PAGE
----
A further four cases of measles have been detected in Limerick, bringing the number of people in the city who have contracted the virus to 19 since the beginning of the year.

There is also a case in Dublin linked to the outbreak.

Nine cases involve children aged from newborns to five years and all were not vaccinated. Four of those children had to be admitted to hospital.

Eleven cases were young adults and older individuals aged between 15 and 34, and four had to be admitted to hospital. Only two of the cases in this age group had had the measles, mumps and rubella (MMR) vaccination.

The Health Service Executive said it is holding another MMR vaccination clinic in Limerick city next week to encourage parents of young children who have not had vaccinations to get their children vaccinated, as they say it offers the best protection.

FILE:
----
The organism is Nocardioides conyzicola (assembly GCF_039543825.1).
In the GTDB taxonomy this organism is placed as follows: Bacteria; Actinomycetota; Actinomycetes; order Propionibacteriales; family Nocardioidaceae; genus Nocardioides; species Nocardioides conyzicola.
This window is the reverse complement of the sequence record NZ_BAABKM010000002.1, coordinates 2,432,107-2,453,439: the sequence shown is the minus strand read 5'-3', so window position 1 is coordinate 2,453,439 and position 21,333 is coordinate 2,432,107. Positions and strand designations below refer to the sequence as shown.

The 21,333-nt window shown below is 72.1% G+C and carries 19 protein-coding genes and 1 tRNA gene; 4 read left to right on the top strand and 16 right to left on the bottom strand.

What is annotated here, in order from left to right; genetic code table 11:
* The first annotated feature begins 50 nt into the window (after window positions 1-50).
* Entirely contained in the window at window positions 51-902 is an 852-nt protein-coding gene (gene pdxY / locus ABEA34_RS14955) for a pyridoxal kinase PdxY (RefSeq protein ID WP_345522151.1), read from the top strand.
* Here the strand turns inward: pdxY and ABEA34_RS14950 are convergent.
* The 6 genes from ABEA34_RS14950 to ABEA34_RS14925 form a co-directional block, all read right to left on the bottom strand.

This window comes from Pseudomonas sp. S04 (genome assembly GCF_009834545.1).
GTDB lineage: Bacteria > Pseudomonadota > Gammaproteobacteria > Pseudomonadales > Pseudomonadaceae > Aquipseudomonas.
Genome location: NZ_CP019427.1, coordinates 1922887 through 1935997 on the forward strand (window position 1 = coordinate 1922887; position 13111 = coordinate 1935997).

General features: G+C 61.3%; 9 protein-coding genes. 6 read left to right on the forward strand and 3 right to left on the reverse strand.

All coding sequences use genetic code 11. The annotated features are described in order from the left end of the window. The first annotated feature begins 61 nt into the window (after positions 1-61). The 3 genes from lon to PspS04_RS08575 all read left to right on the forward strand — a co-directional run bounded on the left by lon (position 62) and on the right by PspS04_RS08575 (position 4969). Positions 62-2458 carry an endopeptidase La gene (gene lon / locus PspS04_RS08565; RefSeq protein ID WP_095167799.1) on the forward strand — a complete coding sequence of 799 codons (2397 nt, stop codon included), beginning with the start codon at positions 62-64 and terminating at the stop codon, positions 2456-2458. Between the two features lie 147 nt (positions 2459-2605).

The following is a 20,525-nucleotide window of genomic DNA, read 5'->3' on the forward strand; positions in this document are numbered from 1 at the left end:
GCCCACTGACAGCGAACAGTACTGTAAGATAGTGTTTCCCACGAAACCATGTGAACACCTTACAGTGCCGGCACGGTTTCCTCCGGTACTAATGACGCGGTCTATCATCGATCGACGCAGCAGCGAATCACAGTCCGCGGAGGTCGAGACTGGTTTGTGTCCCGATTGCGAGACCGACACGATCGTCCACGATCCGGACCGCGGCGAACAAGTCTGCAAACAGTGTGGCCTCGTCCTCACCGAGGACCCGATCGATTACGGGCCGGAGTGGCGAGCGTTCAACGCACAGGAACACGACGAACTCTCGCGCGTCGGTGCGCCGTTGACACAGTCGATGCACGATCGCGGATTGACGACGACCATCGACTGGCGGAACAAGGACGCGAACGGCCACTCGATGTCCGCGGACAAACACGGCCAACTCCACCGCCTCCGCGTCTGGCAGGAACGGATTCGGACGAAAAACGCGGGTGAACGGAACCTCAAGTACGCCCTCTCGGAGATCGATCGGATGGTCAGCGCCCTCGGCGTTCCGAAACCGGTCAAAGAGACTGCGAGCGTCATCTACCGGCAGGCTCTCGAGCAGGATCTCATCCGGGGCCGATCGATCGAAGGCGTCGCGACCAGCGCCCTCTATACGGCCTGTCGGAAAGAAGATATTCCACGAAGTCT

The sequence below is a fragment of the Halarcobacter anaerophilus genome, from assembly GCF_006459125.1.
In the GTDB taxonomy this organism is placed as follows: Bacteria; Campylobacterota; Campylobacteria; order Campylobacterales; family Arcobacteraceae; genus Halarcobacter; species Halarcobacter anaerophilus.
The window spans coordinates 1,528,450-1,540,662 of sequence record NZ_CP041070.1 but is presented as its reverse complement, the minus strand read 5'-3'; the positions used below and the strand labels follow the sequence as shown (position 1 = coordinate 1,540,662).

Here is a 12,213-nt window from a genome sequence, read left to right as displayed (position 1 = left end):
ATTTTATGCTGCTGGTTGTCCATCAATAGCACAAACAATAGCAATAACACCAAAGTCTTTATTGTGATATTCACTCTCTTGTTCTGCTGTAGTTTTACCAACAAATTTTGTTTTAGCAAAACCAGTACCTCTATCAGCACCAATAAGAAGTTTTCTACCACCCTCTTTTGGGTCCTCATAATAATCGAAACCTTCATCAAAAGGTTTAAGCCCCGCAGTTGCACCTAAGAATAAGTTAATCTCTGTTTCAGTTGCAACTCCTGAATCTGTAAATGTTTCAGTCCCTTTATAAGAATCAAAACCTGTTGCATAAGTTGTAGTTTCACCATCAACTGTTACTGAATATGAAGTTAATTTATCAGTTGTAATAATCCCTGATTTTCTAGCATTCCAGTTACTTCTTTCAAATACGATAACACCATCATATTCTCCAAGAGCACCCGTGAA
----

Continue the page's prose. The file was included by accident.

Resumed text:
The vaccination clinic will be held on 5 March from 10am at the Barrack View Primary Care Centre in the city's Edward Street.

The symptoms of the illness are a rash, a high fever, a cough and runny nose.

Measles can be life-threatening in very young babies as it may lead to a swelling of the brain, and children will need to be admitted to hospital

The outbreak was first noticed at the beginning of January when three cases were identified, mainly in people from the Carew Park area of Southill and the Ballinacurra Weston area.

An outbreak control team made up of HSE personnel has been established to try to prevent further spread of the illness.

This was carried out by the control team following up on confirmed and suspected cases and their contacts, to ensure they get the vaccine.